1. The act of tasking food; the act of consuming or corroding.
2. Something fit to be eaten; food; as, a peach is good eating. [Colloq.]
Eating house, a house where cooked provisions are sold, to be eaten on the premises.
Eau de Cologne
(||Eau` de Co*logne") [F. eau water (L. aqua) + de of + Cologne.] Same as Cologne.
Eau de vie
(||Eau` de vie") [F., water of life; eau (L. aqua) water + de of + vie (L. vita) life.] French
name for brandy. Cf. Aqua vitæ, under Aqua. Bescherelle.
(Eave"drop`) n. A drop from the eaves; eavesdrop. [R.] Tennyson.
(Eaves) n. pl. [OE. evese, pl. eveses, AS. efese eaves, brim, brink; akin to OHG. obisa, opasa,
porch, hall, MHG. obse eaves, Icel. ups, Goth. ubizwa porch; cf. Icel. upsar- dropi, OSw. opsä-
drup water dropping from the eaves. Probably from the root of E. over. The s of eaves is in English
regarded as a plural ending, though not so in Saxon. See Over, and cf. Eavesdrop.]
1. (Arch.) The edges or lower borders of the roof of a building, which overhang the walls, and cast off
the water that falls on the roof.
2. Brow; ridge. [Obs.] "Eaves of the hill." Wyclif.
3. Eyelids or eyelashes.
And closing eaves of wearied eyes.Tennyson. Eaves board (Arch.), an arris fillet, or a thick board with a feather edge, nailed across the rafters at
the eaves of a building, to raise the lower course of slates a little, or to receive the lowest course of
tiles; called also eaves catch and eaves lath. Eaves channel, Eaves gutter, Eaves trough.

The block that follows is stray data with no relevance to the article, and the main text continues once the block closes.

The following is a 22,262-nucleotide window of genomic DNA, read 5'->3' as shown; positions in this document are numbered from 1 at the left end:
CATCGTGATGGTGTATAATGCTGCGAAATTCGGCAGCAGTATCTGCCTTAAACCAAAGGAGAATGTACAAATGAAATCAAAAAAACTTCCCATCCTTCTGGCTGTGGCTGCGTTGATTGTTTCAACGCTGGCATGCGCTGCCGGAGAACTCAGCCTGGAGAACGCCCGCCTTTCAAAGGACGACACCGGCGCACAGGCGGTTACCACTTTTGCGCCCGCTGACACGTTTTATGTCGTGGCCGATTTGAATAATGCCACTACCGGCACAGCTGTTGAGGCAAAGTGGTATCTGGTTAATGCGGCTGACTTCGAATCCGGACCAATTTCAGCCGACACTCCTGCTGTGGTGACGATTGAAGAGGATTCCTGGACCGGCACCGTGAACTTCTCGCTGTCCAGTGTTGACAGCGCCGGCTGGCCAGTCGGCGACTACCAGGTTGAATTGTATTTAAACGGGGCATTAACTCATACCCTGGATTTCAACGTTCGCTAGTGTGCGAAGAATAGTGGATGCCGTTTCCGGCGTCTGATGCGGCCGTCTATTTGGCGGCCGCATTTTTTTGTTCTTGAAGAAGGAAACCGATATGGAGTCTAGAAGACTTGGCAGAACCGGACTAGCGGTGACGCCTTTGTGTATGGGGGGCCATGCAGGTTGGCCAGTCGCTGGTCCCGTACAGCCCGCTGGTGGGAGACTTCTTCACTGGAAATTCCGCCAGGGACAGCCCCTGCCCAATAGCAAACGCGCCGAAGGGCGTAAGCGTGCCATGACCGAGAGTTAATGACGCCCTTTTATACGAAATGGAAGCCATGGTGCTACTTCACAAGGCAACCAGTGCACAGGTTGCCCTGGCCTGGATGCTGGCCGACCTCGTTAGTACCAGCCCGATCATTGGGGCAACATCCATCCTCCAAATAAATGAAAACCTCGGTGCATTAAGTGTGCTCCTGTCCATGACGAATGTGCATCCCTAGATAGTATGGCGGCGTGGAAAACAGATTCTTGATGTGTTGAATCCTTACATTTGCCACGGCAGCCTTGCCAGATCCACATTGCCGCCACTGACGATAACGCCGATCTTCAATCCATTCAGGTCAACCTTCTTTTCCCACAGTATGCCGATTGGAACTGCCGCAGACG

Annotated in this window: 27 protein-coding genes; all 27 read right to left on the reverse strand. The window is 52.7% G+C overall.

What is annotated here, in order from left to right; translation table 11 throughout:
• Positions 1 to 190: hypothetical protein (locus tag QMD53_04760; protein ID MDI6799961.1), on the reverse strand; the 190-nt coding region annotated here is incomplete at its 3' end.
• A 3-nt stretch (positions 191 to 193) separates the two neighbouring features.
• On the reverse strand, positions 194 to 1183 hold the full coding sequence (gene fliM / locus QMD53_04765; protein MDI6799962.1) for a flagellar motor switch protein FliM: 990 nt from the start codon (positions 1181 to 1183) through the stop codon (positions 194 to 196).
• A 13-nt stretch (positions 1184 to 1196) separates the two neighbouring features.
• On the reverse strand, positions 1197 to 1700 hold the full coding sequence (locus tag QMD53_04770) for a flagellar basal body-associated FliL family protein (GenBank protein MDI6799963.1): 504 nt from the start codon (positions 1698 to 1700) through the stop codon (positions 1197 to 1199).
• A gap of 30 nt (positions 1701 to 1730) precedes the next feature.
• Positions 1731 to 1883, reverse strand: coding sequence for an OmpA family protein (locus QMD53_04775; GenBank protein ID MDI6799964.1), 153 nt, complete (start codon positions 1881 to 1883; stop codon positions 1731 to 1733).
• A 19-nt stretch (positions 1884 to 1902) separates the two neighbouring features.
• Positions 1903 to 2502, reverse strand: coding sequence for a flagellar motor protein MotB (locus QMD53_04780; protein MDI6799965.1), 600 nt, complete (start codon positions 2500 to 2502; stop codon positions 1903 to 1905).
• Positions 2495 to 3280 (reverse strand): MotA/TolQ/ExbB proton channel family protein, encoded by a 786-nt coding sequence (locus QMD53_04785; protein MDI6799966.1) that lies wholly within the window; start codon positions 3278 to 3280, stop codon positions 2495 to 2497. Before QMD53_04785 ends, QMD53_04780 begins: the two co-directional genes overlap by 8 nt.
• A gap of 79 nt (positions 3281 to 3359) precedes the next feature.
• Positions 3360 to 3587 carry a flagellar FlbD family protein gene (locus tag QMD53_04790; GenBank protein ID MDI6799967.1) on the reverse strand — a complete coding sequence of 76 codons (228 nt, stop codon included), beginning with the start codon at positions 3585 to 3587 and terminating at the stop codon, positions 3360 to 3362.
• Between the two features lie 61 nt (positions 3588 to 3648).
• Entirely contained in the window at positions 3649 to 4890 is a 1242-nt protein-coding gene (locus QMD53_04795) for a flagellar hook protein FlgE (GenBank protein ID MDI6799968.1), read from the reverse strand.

Same as Gutter, 1. Eaves molding (Arch.), a molding immediately below the eaves, acting as a
cornice or part of a cornice. Eaves swallow (Zoöl.). (a) The cliff swallow; so called from its habit
of building retort-shaped nests of mud under the eaves of buildings. See Cliff swallow, under Cliff. (b)
The European swallow.
(Eaves"drop`) v. i. [Eaves + drop.] To stand under the eaves, near a window or at the
door, of a house, to listen and learn what is said within doors; hence, to listen secretly to what is said
To eavesdrop in disguises.Milton.
(Eaves"drop`), n. The water which falls in drops from the eaves of a house.
(Eaves"drop`per) n. One who stands under the eaves, or near the window or door of a
house, to listen; hence, a secret listener.
(Eaves"drop`ping) n. (Law) The habit of lurking about dwelling houses, and other places
where persons meet for private intercourse, secretly listening to what is said, and then tattling it abroad.
The offense is indictable at common law. Wharton.
(Ebb) n. (Zoöl.) The European bunting.
(Ebb), n. [AS. ebba; akin to Fries. ebba, D. eb, ebbe, Dan. & G. ebbe, Sw. ebb, cf. Goth.
ibuks backward; prob. akin to E. even.]
Copyright: All texts on Bibliomania are © Bibliomania.com Ltd,
and may not be reproduced in any form without our written permission.
See our FAQ for more details.